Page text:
2. An explanation why a client needs something new or different from what they currently use by identifying the following . . .
    1. Any changes in medical condition, size, functional mobility, or status of current equipment. In other words, why does the client now need a wheelchair?
    2. Why this affects a client’s equipment needs. In other words, is a client no longer able to safely perform a functional activity?
  3. What equipment is needed and . . .
    1. If the client already has equipment, can the equipment be repaired?
    2. The type of wheelchair needed and its components (add HCPCS numbers where possible).
    3. Why other lower cost alternatives do not meet a client’s needs (ie, client is not able to propel an optimally configured manual wheelchair due to…; client is not able to safely and independently transfer onto a POV…; client is unable to functionally ambulate due to decreased balance and safety as demonstrated by…).
    4. Support recommendations by listing each item, why it is needed for the client, and what will happen to them if the item is denied.

Trina Ouzts, PT, ATP, is manager of the Roosevelt Warm Springs’ Seating and Wheeled Mobility Center. She is a Georgia-licensed physical therapist, a RESNA-certified Assistive Technology Professional, and an APTA-credentialed Clinical Instructor, and is Pin Dot certified for Silhouette and Contour U Seating Systems. For more information, contact .


Kathleen Corpus, ORT/L, CDRS

In today’s society, mobility is an important part of daily living. Mobility can mean the difference between dependence and independence. When a person is or becomes disabled, it is important to consider that individual’s community mobility needs, especially if they are confined to a wheelchair. Being able to get out of the home and to a place of employment, take care of shopping needs, attend church, or simply socialize is central to an individual’s self-esteem and well-being.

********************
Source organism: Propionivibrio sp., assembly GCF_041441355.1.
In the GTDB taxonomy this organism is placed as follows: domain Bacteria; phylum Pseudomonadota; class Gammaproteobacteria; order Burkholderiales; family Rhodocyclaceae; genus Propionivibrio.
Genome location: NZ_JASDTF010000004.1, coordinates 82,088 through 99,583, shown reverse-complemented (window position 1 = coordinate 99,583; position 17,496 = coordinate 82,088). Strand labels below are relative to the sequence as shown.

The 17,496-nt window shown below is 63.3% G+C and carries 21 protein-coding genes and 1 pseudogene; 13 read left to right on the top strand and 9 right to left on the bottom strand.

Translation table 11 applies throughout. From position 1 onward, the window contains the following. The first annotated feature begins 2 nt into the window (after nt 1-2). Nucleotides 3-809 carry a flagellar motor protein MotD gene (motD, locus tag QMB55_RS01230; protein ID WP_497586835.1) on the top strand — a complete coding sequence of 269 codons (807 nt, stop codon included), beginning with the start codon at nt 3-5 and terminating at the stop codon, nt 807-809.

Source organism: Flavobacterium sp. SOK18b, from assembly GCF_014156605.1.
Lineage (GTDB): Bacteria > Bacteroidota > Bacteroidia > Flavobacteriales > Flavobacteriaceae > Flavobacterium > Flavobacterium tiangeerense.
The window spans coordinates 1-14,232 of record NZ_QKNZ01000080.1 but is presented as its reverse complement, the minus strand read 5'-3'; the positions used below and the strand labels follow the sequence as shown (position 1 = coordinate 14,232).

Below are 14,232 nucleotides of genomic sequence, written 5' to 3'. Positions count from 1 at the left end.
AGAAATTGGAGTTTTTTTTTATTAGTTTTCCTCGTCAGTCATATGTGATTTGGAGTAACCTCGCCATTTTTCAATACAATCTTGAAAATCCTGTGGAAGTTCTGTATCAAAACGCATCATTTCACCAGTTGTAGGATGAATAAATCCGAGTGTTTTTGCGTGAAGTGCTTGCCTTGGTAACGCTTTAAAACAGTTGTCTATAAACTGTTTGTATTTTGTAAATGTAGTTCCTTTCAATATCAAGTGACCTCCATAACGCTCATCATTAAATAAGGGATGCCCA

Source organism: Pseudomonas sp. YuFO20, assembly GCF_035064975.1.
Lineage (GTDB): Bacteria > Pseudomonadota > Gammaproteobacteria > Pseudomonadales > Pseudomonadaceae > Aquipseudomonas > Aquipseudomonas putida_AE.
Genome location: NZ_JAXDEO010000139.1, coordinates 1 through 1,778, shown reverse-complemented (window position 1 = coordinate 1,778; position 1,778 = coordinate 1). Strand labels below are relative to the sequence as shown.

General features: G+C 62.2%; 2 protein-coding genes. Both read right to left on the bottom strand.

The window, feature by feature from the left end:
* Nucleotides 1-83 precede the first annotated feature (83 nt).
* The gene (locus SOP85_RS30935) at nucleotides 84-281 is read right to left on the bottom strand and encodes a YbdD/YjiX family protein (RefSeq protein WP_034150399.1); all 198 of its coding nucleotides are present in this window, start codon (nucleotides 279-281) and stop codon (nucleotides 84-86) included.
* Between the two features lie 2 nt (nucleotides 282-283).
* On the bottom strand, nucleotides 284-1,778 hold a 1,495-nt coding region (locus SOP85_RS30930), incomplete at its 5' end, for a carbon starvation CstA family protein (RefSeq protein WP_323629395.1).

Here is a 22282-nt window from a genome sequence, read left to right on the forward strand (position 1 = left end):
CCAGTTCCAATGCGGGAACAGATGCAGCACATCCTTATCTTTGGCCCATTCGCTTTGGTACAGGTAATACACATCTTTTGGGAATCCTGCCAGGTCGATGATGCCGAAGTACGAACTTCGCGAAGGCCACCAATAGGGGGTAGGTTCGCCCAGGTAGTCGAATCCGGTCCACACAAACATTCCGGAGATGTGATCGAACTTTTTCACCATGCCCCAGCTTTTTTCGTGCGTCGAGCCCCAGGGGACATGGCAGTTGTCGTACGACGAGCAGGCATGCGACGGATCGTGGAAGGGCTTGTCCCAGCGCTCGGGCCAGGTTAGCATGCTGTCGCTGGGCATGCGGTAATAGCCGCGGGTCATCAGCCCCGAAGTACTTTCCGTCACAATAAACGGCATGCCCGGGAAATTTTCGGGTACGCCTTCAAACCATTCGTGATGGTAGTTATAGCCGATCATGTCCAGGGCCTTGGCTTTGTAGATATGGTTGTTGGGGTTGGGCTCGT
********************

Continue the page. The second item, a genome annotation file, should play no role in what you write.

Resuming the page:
During an evaluation for mobility devices, the wheeled seating and mobility specialist must consider whether the client intends to drive and/or be transported while in a wheelchair. After discussion with the client, an evaluation with a driving rehabilitation specialist will help address what type of mobility device will best fit the client’s overall needs. The driving specialist can provide insight into whether the client has the potential to drive, and the best choice of mobility device specific to the client’s personal vehicle. The driving specialist can also make recommendations about what type of vehicle would best suit the mobility device recommended by the seating specialist.

An important part of the evaluation is for the driving specialist to consider the client’s goals through answers to several important questions: Will the client be a driver or just a passenger? Is the client returning to work, or do they only need transportation to attend to personal needs? Does the client currently own a personal vehicle or will one be purchased in the near future?

Other questions to consider include: does the client intend to transport the mobility device and can that be done using the client’s current vehicle?; can the client load and unload the device without specialized equipment?; will the client need to purchase a lift or a separate trailer to transport the mobility device?; what are the financial considerations that will influence the client’s choice of vehicle? All of these factors must be taken into consideration prior to prescribing a mobility device for any client.

Unfortunately, most insurance does not typically cover a driving evaluation. Medicare does not consider mobility in the community a “medical necessity,” and Medicaid does not cover this type of evaluation. Private insurance will often cover an evaluation and possibly some training, but will not cover the purchase of specialized equipment a client may require in order to drive independently. However, Vocational Rehabilitation and Worker’s Compensation will often pay for adaptations, as it is an important part of getting the client back into the workplace and functioning as independently as possible. Certain parameters must be met prior to approval being given. The client must be able to drive independently and able to load and unload the mobility device. It is also important that the client is able to financially support the maintenance and insurance required to own and operate a personal vehicle.

Driving is an important part of an individual’s ability to remain independent. When a person’s disability interferes with mobility and a mobility device is required, before any decisions are made regarding a wheelchair prescription, the seating specialist and the driving rehabilitation specialist must work together to achieve the best possible result for the client.